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For Alaska winter sports fans, still plenty of snow left in May

Craig Medred
Put those fishing poles away. There's still good skiing and snowmachining in several areas of Alaska's Kenai Peninsula and to the north. Loren Holmes photo

Good news, or maybe not, from the U.S. Forest Service. The snowmachine riding and skiing on the Kenai Peninsula still rocks. Here's how Irene Lindquist, trails technician for the Chugach National Forest carefully shared this tidbit, likely to be taken by different Alaskans in different ways: "Don't shoot me; I'm only the messenger here to tell you we still have some good skiing in various locations in the Seward Ranger District."

Most years, people would be starting to think about fishing by early May. After all, the late Les Anderson landed his world-record king salmon on the Kenai River on May 17. That was in 1985, a year that was a bit warmer. This May, much of the Kenai remains a winter wonderland as Alaska eases into the fifth month of the year.

"Skate skiing is good at Trail River campground, and Mile 12 Divide and the Old Sterling Highway," Lindquist reported. "Classic skiing is good from Nash Road (near Seward) to the Bear Lake subdivision access for the Iditarod National Historic Trail."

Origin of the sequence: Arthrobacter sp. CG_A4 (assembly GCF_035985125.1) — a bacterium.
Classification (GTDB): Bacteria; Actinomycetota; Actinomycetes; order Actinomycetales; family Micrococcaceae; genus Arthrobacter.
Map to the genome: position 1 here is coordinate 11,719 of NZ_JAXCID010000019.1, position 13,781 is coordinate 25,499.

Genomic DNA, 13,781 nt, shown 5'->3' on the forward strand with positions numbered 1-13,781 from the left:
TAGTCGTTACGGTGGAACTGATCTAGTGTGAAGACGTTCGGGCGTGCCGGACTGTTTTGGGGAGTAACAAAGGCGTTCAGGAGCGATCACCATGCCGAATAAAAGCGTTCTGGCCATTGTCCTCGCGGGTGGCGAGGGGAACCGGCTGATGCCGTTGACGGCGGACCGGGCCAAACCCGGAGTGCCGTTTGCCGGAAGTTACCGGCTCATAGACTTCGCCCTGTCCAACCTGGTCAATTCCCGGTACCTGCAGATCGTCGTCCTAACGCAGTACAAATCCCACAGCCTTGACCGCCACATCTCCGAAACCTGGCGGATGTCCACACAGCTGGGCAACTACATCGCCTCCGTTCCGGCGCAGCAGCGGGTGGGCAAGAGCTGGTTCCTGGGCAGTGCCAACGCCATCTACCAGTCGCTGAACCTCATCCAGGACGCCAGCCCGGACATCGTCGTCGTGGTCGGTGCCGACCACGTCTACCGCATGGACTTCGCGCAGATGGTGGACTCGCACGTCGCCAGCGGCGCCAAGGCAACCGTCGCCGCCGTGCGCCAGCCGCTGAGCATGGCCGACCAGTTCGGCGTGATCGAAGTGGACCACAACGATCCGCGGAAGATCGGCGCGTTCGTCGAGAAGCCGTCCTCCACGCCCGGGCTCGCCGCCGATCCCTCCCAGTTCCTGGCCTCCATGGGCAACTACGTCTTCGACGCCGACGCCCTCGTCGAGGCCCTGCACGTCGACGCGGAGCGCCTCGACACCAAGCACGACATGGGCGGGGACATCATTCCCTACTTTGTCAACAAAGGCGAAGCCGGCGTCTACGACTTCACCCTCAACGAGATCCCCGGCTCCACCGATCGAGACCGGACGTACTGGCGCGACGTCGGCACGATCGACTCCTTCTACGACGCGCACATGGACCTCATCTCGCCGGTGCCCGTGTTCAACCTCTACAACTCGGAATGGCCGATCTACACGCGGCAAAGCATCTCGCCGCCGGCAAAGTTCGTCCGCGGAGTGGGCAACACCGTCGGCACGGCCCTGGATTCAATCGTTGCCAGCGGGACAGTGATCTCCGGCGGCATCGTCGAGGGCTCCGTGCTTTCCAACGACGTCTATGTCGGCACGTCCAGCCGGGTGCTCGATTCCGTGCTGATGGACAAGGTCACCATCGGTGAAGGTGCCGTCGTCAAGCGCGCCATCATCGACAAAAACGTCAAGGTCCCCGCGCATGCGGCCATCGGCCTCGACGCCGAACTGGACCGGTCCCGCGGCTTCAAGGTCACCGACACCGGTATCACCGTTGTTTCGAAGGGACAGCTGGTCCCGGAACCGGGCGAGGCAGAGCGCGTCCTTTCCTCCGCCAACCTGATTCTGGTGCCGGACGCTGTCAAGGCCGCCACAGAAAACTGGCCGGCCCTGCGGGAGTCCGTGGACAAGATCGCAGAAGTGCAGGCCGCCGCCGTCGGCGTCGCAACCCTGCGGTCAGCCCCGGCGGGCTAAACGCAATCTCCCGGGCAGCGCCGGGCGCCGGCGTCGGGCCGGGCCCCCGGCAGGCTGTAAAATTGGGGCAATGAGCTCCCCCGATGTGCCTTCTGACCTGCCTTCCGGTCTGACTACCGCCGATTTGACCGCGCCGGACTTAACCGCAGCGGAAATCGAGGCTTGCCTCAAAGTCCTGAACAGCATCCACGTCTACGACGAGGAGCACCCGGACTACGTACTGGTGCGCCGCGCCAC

Some of the Iditarod itself is also good for skiing. Isn't that what you've always wanted to do? Ski the Iditarod in May?

Well, you could go snowmachining instead. The motorized season has been extended through at least this weekend, but the snow is starting to rot -- a possibly sign of spring -- in places.

"It will be tough to find much good riding," Lindquist warned. "Access to Lost Lake from the Lost Lake and Primrose trail heads is extremely icy. If you don't have studded tracks, you will not want to travel on either of these."

Turnagain Pass also remains open to snowmachining. “We do have warmer and wetter weather moving in for the beginning of May,” according to the report issued by the Chugach National Forest Glacier Ranger District. “The snowpack may be old and tired. However, it is still mostly dry snow and will undergo its transition to a summer snowpack at some point soon.”

Interestingly, the rangers of the Chugach National Forest Glacier Ranger District described this winter at Turnagain Pass as “feast or famine.”  All together, 322 inches of snow fell. Last winter, which featured snow records in Anchorage and other parts of Alaska, saw just 63 inches more. And 79 percent of this winter’s snow in Turnagain Pass fell in a narrow window between Christmas Eve and Feb. 28.

Farther to the north, winter was still rolling. It was reportedly snowing nicely at Cantwell, about 200 miles north of Anchorage along the George Parks Highway, on Friday.

Contact Craig Medred at craig(at)alaskadispatch.com